Appolina Makkigak, a Grade 1 Inuktitut teacher at Leo Ussak School in Rankin Inlet, is a recipient of a 2022 Inuit Language Award. (Photo courtesy of Appolina Makkigak)David Venn, Local Journalism Initiative Reporter

Original Published 10:41 Apr 13, 2022

By David Venn, Local Journalism Initiative Reporter

Appolina Makkigak’s Grade 1 classroom has an Inuktitut word wall, with letters, shapes, colours and numbers spelled out.

Every year, the teacher at Rankin Inlet’s Leo Ussak School works to make her material culturally relevant and fresh, by doing things like speaking to her students about Inuit traditions.

Makkigak has been teaching at the school for the past five years, and it’s her work there that has earned her a 2022 Inuit Language Award. She was named as one of three recipients Tuesday.

Nunavummiut who speak Inuktut can be nominated for the awards by colleagues. Then, the Inuit Uqausinginnik Taiguusiliuqtiit board, which puts on the award, chooses winners from the pool of nominees.

Makkigak said she is humbled that she won the award and grateful for the nomination, and took some time to reminisce about her teaching career.

“There’s one [memory] that sticks out every single year — there’s actually two — oh my gosh, now they’re flooding,” Makkigak said, laughing.

She remembers one student who was learning numbers in Inuktitut, and the smile on his face when he learned how to write the number nine. There was another student who didn’t know any Inuktitut at the beginning of the year, then became the best reader in the class.

“That growth there, for the both of them, is what inspired me to keep going, keep doing what I’m doing but improving it,” she said.

When she began teaching, Makkigak noticed many words related to learning topics in specific subjects weren’t translated to Inuktitut. For example, she translated the “living and non-living” section in her science class to “uumajut amma uumanngittut.”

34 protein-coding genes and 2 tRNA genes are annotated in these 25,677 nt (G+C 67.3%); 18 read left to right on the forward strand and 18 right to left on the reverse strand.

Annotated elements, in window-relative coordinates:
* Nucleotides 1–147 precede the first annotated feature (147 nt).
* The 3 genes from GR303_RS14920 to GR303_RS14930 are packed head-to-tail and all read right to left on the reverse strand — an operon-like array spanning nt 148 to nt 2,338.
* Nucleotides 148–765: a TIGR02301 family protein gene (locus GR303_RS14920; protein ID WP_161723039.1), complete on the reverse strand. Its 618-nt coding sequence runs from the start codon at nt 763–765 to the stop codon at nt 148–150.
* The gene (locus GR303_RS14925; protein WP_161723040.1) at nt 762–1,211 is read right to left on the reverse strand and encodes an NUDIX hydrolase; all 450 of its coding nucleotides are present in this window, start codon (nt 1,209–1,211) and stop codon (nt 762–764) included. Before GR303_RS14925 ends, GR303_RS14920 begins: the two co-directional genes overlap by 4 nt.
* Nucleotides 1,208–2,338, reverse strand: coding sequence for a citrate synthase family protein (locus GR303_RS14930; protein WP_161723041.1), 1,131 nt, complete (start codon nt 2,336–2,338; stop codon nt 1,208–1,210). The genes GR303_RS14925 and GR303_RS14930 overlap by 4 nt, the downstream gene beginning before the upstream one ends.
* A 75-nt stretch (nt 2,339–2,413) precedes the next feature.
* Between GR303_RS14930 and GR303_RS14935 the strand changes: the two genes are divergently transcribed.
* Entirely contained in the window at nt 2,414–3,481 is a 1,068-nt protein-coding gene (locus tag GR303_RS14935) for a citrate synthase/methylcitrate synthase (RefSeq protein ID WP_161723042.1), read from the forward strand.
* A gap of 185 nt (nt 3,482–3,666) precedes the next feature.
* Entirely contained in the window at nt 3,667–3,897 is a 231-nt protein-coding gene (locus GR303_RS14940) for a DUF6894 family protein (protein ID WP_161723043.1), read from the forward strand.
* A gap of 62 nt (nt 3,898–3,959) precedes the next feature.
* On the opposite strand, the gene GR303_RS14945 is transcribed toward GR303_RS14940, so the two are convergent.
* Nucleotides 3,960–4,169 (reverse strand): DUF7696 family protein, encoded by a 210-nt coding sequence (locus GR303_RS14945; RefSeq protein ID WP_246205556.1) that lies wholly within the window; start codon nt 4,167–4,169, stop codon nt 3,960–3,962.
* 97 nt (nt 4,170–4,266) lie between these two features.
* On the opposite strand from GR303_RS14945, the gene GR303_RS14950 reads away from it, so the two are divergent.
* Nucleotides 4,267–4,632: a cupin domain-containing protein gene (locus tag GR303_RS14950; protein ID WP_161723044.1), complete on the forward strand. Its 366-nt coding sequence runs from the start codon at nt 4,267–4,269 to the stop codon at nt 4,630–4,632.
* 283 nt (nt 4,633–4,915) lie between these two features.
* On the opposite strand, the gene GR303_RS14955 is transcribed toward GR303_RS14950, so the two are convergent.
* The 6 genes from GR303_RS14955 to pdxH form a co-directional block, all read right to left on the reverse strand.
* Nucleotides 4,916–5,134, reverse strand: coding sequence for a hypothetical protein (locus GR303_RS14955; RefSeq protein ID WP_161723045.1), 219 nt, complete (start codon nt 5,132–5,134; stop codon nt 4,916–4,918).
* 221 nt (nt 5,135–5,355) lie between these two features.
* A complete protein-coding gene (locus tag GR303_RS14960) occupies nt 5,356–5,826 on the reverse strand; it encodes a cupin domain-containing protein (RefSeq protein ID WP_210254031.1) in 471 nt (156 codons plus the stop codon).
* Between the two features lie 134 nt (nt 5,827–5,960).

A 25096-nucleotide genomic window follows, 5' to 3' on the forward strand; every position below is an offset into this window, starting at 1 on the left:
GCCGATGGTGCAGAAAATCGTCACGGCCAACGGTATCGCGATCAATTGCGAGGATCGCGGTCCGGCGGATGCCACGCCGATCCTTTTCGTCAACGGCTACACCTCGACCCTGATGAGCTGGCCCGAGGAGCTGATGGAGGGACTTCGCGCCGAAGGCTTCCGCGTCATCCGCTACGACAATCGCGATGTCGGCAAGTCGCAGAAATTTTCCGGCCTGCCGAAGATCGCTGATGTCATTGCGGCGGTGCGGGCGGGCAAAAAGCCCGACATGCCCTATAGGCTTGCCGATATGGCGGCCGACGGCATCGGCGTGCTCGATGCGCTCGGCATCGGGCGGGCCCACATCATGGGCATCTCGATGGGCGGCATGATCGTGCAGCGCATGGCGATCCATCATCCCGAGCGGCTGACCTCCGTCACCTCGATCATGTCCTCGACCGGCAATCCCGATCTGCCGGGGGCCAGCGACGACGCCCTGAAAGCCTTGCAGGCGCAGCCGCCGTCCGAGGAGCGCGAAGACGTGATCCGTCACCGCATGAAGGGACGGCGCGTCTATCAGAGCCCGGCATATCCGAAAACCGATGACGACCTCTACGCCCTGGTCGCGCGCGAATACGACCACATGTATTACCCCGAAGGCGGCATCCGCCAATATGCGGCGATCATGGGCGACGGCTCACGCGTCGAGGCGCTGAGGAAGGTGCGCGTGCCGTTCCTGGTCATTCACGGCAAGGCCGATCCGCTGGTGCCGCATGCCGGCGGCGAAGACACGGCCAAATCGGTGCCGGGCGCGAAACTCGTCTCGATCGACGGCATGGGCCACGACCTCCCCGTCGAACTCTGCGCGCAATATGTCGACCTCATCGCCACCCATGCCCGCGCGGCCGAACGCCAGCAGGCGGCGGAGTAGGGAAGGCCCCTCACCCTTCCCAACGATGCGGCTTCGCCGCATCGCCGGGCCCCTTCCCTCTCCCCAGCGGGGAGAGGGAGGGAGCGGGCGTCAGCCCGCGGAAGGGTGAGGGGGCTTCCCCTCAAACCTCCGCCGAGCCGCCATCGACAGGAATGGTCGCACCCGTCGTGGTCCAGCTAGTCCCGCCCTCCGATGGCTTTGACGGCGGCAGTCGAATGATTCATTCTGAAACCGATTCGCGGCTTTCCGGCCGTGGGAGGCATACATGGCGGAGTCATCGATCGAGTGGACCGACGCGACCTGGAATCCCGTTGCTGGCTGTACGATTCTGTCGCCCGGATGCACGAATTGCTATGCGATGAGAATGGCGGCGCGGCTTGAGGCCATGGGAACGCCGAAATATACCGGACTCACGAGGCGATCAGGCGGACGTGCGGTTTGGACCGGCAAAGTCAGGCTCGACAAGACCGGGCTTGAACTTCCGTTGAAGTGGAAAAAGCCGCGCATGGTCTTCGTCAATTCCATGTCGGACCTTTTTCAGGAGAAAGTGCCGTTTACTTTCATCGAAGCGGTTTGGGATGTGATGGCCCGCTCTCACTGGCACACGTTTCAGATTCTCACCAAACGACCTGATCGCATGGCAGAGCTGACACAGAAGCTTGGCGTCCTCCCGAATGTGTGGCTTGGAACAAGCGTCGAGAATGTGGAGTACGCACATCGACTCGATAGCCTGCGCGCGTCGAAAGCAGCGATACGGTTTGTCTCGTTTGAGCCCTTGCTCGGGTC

“That took a lot [of work],” she said, adding she still goes back to improve her translations.

Three years later, she’s done nearly 30 of them.

Growing up, everyone in Makkigak’s house spoke Inuktitut; the only English in her household came from the television, she said.

“Part of the inspiration comes from my family, my grandmother teaching me Inuktitut from birth, my mom for supporting the Inuktitut language at home,” she said.

“It comes from many places. The past educators struggled to strengthen Inuktitut and up to today we are still working very hard to strengthen it.”

Makkigak was honoured with the award alongside Cambridge Bay resident Attima Naalungiaqq Hadlari and Alexina Kublu, of Iqaluit, a former Nunavut language commissioner and current Inuktitut instructor at the Canadian Studies Center Arctic and International Relations at the University of Washington.

“Many excellent Inuktut language leaders were nominated for the [awards], making the selection process quite exciting and highly rewarding,” said the board’s chairperson, Louis Tapardjuk, in a recent news release.

This item reprinted with permission from Nunatsiaq News, Iqaluit, Nunavut